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It is mid-April. Wish I could say we are mid-pandemic because that would say there was an end. Wish I could say many things about what is happening all around us, what is continuing to unfold. How we are responding, not-responding, reacting. I have been struggling with saying anything at all beyond the basics.

My partner and I had chosen this year to embark on an experiment in living. Our daughter graduated high school last year and started college in the fall at a school that she absolutely loves. With her settling into the beginning of her future, we decided to take a few years to “travel”, to live in different places around the country, to be unanchored around where we live. We do retreats all over the US and Canada, so we planned to have where we landed be somewhat anchored in where we had retreats planned. A few months in Colorado, a few months in Pensacola, a few months on the West Coast. Back to the East Coast for summers so our daughter had a place to return to, if she wanted. At the end of January, after sorting through our worldly goods, we packed what we had decided to keep into a storage unit and headed out. Bill, my partner, headed south in his tricked-out renovated shortbus RV and I headed west to lead a retreat in Colorado and have 6 weeks in the mountains and red rock desert with the dear community we have there. At the beginning of March, we met in Pensacola for what we thought was going to be several months – with a few one-day retreats, classes, gatherings, visiting friends and collegues and time with the gorgeous gulf.

We were in Pensacola for four hours when we got the text from our daughter that her school was closing at the end of the week.

We picked a bad year not to have a permanent residence.

So, I have been sticking to the basics these days. When people check in, I can speak to those basics: Yes, I am safe for the moment. Yes, we have a place to live now (we are in Maine for the moment). Yes, my family is honoring the stay-at-home process. Yes, we are finding ways to be in this together. Yes, I am baking because I love to bake. Yes, I am walking. Yes, this is difficult. Yes, I learned how to ask for help and how to then receive it.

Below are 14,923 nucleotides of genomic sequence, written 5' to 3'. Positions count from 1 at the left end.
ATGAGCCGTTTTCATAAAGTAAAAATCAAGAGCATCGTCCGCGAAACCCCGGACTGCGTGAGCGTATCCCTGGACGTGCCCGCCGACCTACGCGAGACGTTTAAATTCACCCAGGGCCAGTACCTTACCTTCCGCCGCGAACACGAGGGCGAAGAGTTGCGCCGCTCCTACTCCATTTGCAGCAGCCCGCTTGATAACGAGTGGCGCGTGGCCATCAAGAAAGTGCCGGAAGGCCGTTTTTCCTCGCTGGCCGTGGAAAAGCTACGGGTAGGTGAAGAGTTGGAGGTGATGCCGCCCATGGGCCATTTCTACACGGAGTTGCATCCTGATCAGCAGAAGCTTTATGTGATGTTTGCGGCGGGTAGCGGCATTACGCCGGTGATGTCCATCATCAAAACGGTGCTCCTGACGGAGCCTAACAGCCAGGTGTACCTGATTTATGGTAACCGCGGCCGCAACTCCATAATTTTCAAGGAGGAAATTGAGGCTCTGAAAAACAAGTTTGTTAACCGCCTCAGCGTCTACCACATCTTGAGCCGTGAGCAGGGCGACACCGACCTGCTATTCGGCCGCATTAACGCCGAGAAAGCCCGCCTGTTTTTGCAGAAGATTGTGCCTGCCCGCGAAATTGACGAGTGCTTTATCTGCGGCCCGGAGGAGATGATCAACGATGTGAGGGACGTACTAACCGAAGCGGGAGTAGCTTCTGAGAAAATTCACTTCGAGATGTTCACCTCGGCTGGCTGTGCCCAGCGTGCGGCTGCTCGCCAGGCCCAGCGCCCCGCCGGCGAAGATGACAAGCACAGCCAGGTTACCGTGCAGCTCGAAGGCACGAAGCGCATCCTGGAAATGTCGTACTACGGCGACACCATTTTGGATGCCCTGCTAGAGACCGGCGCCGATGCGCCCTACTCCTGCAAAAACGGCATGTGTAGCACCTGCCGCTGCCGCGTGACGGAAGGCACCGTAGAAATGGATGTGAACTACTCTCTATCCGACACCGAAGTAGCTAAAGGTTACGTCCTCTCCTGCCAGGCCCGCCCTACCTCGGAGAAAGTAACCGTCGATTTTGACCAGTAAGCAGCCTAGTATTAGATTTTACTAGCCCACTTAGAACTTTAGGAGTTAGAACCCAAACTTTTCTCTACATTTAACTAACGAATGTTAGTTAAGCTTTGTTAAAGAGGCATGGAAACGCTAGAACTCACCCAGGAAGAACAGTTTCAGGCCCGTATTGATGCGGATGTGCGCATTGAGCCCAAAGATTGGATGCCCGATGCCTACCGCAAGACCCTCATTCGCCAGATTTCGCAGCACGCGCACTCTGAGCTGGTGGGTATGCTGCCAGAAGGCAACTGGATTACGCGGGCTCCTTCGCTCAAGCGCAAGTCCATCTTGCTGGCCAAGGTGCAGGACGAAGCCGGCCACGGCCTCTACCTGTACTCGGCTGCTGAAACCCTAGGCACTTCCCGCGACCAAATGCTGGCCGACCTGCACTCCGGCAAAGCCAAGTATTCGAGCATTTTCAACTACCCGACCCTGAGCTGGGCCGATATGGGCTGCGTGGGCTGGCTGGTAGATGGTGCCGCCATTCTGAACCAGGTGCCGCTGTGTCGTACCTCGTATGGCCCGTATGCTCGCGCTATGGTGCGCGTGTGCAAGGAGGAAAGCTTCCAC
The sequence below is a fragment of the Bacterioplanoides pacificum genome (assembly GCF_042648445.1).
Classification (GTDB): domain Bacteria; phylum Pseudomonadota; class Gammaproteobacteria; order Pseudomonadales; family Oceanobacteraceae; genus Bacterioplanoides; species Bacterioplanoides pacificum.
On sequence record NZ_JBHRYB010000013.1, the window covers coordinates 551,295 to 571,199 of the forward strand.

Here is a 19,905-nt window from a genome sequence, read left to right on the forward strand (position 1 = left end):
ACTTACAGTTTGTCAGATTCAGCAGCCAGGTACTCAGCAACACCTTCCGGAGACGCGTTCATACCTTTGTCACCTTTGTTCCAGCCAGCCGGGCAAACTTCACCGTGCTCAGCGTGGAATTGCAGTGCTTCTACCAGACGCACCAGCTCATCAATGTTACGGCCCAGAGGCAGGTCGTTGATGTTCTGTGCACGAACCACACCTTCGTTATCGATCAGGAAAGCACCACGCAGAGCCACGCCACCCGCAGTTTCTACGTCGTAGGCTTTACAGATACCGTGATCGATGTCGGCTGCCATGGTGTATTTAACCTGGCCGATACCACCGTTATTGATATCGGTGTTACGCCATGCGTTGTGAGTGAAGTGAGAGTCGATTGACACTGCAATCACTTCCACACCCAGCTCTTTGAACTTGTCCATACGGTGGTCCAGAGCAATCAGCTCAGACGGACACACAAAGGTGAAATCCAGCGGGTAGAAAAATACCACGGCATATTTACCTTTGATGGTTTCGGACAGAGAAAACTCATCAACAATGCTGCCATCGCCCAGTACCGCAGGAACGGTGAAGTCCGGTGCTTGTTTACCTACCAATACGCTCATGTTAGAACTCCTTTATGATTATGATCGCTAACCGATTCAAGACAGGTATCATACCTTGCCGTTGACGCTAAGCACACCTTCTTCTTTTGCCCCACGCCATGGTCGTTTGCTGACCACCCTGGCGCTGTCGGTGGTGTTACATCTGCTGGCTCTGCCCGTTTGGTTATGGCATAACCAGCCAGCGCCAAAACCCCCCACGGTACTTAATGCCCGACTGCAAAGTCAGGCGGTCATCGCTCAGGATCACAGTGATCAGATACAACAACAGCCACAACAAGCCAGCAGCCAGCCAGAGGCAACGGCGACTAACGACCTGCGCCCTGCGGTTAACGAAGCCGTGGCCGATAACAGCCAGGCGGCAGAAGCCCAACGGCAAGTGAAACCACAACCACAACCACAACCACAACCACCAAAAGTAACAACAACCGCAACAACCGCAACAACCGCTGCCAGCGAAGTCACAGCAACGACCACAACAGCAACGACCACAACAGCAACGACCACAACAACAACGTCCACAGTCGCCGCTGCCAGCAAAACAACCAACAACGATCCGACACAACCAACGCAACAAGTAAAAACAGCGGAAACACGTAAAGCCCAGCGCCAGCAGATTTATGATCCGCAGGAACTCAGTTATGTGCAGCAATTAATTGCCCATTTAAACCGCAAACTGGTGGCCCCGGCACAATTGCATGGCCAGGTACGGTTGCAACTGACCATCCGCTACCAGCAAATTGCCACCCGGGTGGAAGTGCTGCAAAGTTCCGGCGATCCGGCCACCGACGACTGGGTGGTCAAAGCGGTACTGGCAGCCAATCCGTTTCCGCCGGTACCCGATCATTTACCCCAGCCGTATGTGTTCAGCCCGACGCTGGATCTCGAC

The basics. Other basics, too. Like – I have been all over the country in the last 2 1/2 months, in airports. I have been to Colorado (Telluride to Placerville to Norwood to Nucla), New Mexico, Chicago Airport, Vermont. I have driven from Montpelier, VT to visit my daughter at school (Mount Holyoke College), then from there to Pensacola. Passing through Massachusetts, Connecticut, New York, New Jersey, Pennsylvania, Virginia, Tennessee, and finally Alabama before arriving in Florida. Four days after arriving, I turned around and did it all again. We picked up our daughter from school, moved her out of her dorm, and went to Vermont for several weeks, staying with our dear friends Annie and Robin who hosted us in their “barn”. Robin called us pandemic refugees. I thought it was funny and it also felt true. We are in Maine now, renting a condo from another dear friend as we ride this first wave.

The basics. I learned how to ask for help. I am learning how to receive it. I am usually the one helping. It is a good lesson. I have had fear about having been all over the country – 14 states in 2 months – and somehow being an unaware carrier. We have been quarantining everywhere – 3 weeks in Vermont and it has been over 2 weeks here in Maine, but there is no real way to know unless I can get tested. I have been careful everywhere – masks, handwashing, safe distancing – but we really do not know enough about this virus and how it works. Every day, there is more information about what it does to the body. Every day, there is so much speculation about how it moves from one host to another.

I am a dreamer. I am a fierce believer in having our dreams guide us, inform us, challenge us, bring us to our truths, our voices, our possibilities. There has been information in the media, too, about dreaming. About how to tell our dreams to not be so scary if they are scary. About how “everyone’s” dreams  are responding – one person wrote “we are all having terrifying dreams right now”, another “we are all having really weird dreams right now,” another “it is important to work with your dreams to make them less scary or uncomfortable.”